Imagine being so close to landing an amazing, career-path-changing job, only to be told you didn’t get it because you took time off while both your parents were terminally ill. Ashley Syer was taken aback when she was told that this was part of the reason an in-house position went to another candidate. The other part was that they thought she had never been properly mentored. Was the opportunity really that amazing if they saw this as a strike against her? Necessity ultimately drove Ashley to starting her own practice in 2014 and since then, she has become a woman who wears many hats – a lawyer, a sole practitioner, a mediator (C. Med, RRM), and a mentor.
Always being the type to follow her interests rather than what was expected of her, Ashley deviated from the path she grew up knowing. She comes from a family of teachers who thought she’d become a band teacher. However, after watching hours of Law & Order reruns with her dad after school, Ashley’s interest in law was piqued. Primarily, she was drawn to law because she knew that no two days would be the same, and it would give her a chance to help people.
Knowing she wanted to stay in British Columbia where she grew up, Ashley only applied to two law schools. She found herself on the waitlist for the University of British Columbia (UBC)
. One week later, Ashley got her tonsils removed and to add a bit of joy to her recovery, she received a call from UBC – she had been accepted. Her cheers were silent, but her excitement was real.
The harsh reality is that, sometimes, things will get worse before they get better
At what was supposed to be the start of her real “adulting” life, Ashley was thrust into a turbulent 21-month journey. She graduated from law school soon after the 2008 economic collapse and was called to the Bar in May 2010. In October of that same year, her mom was diagnosed with terminal cancer. Not long after, her dad received the same heartbreaking diagnosis. Ashley and her family could not seem to catch a break.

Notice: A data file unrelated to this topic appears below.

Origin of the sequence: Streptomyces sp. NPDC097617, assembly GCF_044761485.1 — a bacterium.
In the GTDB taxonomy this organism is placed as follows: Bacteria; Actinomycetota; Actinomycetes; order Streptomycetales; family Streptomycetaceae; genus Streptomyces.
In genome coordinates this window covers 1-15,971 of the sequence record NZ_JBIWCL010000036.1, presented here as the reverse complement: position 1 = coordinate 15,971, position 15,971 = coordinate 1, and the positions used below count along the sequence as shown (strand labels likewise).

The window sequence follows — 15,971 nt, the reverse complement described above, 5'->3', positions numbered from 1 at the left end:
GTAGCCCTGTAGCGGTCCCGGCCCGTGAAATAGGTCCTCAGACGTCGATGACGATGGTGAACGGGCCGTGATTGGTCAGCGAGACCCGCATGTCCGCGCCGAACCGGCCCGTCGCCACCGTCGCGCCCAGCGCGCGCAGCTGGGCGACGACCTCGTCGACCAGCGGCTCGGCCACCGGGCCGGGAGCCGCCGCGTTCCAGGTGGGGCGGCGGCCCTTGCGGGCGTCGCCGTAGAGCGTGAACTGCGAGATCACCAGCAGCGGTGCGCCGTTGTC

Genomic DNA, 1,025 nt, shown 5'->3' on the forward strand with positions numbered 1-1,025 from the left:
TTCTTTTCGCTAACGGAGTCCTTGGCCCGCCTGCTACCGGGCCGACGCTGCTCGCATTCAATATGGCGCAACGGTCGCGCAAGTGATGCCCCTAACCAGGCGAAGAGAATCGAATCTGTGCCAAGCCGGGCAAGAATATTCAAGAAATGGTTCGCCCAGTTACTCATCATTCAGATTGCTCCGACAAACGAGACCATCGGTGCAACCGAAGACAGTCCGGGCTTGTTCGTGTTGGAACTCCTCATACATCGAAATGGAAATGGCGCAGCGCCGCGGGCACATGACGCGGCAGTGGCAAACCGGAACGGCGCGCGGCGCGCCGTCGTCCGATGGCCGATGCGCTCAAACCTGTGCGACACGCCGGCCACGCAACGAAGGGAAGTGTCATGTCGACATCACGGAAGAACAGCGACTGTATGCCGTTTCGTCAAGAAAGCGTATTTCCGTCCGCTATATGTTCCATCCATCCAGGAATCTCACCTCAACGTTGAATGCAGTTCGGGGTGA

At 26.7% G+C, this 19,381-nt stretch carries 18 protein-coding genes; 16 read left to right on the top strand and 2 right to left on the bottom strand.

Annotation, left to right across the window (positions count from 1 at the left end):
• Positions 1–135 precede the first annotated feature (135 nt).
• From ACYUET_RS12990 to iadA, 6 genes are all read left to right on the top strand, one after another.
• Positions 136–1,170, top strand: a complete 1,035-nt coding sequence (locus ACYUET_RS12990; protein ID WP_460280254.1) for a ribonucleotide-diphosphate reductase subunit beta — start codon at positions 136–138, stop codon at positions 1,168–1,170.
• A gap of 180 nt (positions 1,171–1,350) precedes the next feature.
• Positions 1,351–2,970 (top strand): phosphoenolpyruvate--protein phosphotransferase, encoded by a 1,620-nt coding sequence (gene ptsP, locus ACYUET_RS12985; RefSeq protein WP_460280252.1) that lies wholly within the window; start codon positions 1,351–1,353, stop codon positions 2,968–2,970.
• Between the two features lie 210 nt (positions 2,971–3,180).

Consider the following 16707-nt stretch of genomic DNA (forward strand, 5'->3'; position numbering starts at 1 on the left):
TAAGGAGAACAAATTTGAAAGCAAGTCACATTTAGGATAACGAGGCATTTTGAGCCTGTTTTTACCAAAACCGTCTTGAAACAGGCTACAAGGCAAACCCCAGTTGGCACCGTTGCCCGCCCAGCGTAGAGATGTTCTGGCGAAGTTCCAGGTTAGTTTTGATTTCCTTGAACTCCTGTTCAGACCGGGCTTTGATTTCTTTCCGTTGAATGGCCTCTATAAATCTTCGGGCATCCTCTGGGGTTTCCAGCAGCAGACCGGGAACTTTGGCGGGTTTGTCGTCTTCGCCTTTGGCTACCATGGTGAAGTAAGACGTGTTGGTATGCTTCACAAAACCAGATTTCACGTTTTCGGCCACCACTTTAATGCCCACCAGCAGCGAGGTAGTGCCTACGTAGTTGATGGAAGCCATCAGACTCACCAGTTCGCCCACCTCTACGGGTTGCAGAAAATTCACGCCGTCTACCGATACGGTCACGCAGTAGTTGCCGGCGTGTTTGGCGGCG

What little luck she still clung to ran out after articling. Her office was reassigned to a new but more senior hire, and Ashley was given the option of an isolated, windowless room (essentially, a “cave”) or a small, glass-walled office – she opted for the latter. Not only did the firm end up sticking her in the cave, but a comment about “natural light” seemed to be the catalyst for the notorious meeting where Ashley was asked by the managing partner if she was “little d depressed” because her life “sucks right now”, or “big D depressed” and should they send her to a doctor. Ashley felt she could not ask for help and that her only choice was trying to convince the partner that she was fine.
It was over drinks on a patio with the managing partner that Ashley was ultimately let go. A lack of support for her mental wellbeing was not Ashley’s only problem at the firm. When she said that she wanted to take the firm to the Human Rights Tribunal for sexual harassment, the partner replied that if she did, she’d never get hired by another firm in Vancouver.
“You really never know when things go sideways, how much time you have left.”
The tremendous grief Ashley experienced losing both her parents gave her perspective on what was important. Ashley asked herself, “what do I want out of life?” She could easily list off a few things: theatre, time with friends and family, and becoming a hobby travel photographer while setting foot on every continent. Trying to figure out how to resurrect her career, however, was more challenging.